Prince was not in London long, but the trip exposed him to new experiences and attitudes. Pine was a supporter of English radical politics and the American independence movement, while the Barnes family was loyalist. The abolition of slavery was an issue of growing importance in England (the following year an English court held that slavery was not supported by English common law), and a number of free black men were achieving prominence in the arts and letters. It has been suggested that Pine’s father, the noted engraver John Pine, was black or of mixed race,8 and this may have affected Prince’s relationship to his teacher.

Henry showed a sensitivity to these currents when he expressed his fear that Prince might “attempt his freedom” in a letter to Elizabeth Smith, adding that he wished she were in London with her own slave, Bill, “for I do not let [Prince] converse with any of his own colour here.”9

Prince did return to Boston, however, in July 1771, and brief references in the correspondence suggest that he divided his time between Boston and Marlborough. In March 1772 Christian reported that Prince had “taken five pictures from life since his return, three of them as good likenesses as ever Mr. Copling took,” and that she planned a trip to Boston “to recommend our Limner to the Publick.”10

Between January and November 1773, an advertisement appeared at least nine times in the Boston News-Letter: “Negro Artist. At Mr. McLean’s, Watch-Maker, near the Town House, is a Negro man whose extraordinary Genius has been assisted by one of the best Masters in London; he takes Faces at the lowest Rates. Specimens of his Performance may be seen at said Place.”11

In February 1773 Prince painted the portrait of William Duguid, the young Scottish textile merchant residing in Boston, signing it “Prince Demah Barnes.” That summer he copied Copley’s portrait of Christian’s friend Elizabeth Smith (now Inman),12 and he may have also made the Barnes portraits around this time. It is not clear what Prince’s legal status was during this period. He was working in Boston and receiving commissions through the Barneses’ social connections. He used “Barnes” as a surname but joined with another, perhaps West African name, “Demah.” Henry’s unwillingness as a loyalist to comply with Boston’s non-importation agreements had begun to create trouble for the Barneses in the late 1760s and by the mid-1770s matters had come to a head. They left for England in late 1775; their goods were confiscated; and Henry was banished by an act of the General Court in 1778. Most of their possessions, including the family portraits and Daphney, Prince’s mother, were left at their Marlborough estate.13 The portraits of Henry and Christian both have damage in the area of the paintings where their hearts would have been–the lore is that they were attacked by the patriots who came to seize the estate.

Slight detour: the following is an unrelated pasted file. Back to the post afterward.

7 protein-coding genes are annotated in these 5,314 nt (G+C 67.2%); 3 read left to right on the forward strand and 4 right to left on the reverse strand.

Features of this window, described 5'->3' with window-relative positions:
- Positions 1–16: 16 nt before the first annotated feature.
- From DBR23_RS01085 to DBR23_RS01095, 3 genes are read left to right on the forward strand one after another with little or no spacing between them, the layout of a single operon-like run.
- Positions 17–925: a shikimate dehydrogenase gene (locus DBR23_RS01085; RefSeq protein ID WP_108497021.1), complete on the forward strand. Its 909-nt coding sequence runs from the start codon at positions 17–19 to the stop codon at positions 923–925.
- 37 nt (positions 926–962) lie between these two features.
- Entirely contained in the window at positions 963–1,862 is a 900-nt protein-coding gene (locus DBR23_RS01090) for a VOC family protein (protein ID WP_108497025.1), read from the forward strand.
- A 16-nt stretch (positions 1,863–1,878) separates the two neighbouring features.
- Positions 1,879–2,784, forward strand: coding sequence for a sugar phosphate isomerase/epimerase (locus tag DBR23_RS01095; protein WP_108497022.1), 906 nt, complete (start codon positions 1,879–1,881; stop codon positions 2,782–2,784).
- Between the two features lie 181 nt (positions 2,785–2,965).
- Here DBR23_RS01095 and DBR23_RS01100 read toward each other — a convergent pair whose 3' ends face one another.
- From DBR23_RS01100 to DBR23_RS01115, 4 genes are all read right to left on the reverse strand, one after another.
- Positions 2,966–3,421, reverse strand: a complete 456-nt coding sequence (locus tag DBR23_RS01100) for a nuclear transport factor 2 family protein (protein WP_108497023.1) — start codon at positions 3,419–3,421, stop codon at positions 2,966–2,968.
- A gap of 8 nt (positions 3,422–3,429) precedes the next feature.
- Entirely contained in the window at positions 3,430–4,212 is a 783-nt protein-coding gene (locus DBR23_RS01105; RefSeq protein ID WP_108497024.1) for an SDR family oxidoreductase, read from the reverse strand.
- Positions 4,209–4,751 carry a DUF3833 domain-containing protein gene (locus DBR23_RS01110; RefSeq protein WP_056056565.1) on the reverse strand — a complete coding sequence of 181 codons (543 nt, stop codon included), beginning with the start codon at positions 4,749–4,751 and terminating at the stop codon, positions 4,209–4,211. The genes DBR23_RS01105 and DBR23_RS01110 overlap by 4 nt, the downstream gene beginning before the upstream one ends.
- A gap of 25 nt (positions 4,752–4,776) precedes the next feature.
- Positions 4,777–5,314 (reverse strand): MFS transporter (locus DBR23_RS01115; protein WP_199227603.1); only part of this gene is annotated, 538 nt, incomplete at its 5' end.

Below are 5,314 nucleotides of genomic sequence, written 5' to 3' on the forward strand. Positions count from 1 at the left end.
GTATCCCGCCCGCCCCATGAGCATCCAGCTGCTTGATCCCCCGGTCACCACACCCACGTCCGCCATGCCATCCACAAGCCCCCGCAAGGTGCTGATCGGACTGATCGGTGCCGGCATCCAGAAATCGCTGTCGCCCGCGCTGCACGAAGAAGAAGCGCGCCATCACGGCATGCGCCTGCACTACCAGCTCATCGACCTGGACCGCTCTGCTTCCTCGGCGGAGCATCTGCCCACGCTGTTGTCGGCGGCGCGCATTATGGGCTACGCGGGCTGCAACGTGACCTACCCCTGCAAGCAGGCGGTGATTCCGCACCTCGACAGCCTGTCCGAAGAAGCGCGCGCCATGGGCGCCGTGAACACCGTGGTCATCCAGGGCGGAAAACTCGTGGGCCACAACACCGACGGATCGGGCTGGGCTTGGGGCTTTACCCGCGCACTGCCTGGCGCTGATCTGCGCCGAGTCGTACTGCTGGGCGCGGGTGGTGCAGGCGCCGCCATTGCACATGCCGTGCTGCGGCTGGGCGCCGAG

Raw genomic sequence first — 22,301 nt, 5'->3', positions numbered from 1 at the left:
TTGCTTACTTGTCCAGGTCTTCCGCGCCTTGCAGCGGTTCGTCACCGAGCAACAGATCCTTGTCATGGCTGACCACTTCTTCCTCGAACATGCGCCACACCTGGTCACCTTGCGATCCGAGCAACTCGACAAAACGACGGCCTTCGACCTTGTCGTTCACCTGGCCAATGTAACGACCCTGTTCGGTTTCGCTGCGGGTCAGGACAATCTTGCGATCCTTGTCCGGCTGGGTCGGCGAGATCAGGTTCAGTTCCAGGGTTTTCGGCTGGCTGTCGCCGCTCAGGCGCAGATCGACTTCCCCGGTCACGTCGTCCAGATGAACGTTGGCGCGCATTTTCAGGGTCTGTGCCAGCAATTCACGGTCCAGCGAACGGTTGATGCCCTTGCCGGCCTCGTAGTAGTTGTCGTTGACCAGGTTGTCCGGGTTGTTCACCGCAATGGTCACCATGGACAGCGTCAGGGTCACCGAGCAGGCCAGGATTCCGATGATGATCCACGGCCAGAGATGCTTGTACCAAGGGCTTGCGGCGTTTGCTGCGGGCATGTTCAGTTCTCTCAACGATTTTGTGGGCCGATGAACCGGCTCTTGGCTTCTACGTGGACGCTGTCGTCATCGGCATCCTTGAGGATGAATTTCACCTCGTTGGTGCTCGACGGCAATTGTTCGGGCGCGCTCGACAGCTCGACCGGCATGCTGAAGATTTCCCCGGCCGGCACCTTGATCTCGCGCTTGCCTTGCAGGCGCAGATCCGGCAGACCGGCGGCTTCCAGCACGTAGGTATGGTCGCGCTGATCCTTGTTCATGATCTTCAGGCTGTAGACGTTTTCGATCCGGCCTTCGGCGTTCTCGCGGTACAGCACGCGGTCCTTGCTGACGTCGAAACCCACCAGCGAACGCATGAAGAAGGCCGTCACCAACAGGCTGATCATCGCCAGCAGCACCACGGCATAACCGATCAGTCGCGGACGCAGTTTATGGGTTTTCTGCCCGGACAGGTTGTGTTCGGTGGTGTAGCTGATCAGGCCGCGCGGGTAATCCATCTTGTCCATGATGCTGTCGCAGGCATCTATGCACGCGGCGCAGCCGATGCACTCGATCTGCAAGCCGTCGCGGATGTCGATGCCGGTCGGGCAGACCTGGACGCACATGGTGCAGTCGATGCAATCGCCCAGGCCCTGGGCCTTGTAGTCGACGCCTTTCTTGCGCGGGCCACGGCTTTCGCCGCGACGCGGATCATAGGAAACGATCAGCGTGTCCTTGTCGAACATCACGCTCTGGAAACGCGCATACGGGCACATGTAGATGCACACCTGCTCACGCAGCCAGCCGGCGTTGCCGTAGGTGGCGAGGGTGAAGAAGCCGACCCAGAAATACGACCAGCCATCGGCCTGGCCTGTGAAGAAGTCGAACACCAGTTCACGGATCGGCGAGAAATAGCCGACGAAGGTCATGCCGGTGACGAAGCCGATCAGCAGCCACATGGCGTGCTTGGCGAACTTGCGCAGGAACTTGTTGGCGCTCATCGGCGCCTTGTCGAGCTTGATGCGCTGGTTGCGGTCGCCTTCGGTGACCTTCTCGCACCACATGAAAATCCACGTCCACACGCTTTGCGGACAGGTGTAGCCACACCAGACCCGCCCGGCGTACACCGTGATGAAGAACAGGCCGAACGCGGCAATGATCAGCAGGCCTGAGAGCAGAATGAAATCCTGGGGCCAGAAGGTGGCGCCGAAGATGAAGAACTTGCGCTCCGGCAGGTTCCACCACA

Prince considered himself a free man after the Barnes family fled Boston, but whether legal papers to this effect were signed is unknown. In April 1777 Prince–now just Prince Demah–enlisted in Colonel Thomas Crafts Jr.’s artillery regiment of the Massachusetts militia. His name appears in regimental records through early 1778.14 Likely he fell ill (the regiment’s barracks in Boston’s West End were close to the provincial hospital and smallpox was endemic),15 and on March 11, 1778, he wrote his will. As “Prince Demah, limner” and a “free Negro,” he left all he had to his mother, “Daphne Demah.”16 One week later, he died, his burial recorded at Trinity Church.17

The Barnes portraits were brought to the Metropolitan Museum in April 2014, and examined using x-radiographs and infrared reflectography. Conservator Dorothy Mahon concluded that they were painted by the same hand as the museum’s likeness of Duguid.18 But while all were painted by Prince, the three paintings differ somewhat in appearance, likely due to the circumstances under which each was done. We believe that Duguid actually sat for Prince. Christian’s portrait is clearly a copy of a Copley portrait of her. Not only does she mention in her March 15, 1770, letter that Prince copied her Copley portrait, but her painting closely resembles his other Boston portraits of about the same time. Especially striking is its similarity to the 1770 painting of Mrs. Alexander Cumming (Elizabeth Goldthwait), a relative of Henry Barnes (Fig. 6).

The portrait of Henry is a little less clear-cut. Dorothy Mahon believes it may have been from life, writing: “The x-radiograph of Mr. Barnes is very different in character” from that of Mrs. Barnes, but “when compared to the x-radiograph of the portrait of William Duguid, reveals that the paint application and modeling are very similar in handling in these two portraits.”19

While Henry’s portrait does have a more relaxed quality and could have been taken from life, its format is quite similar to contemporary Copley portraits, such as that of Thomas Flucker, a fellow Boston merchant and loyalist (Fig. 7). Certainly, Prince would have seen many Copley portraits among the Barneses’ circle and could have either copied an actual Copley, or painted Barnes directly in Copley’s fashionable portrait style.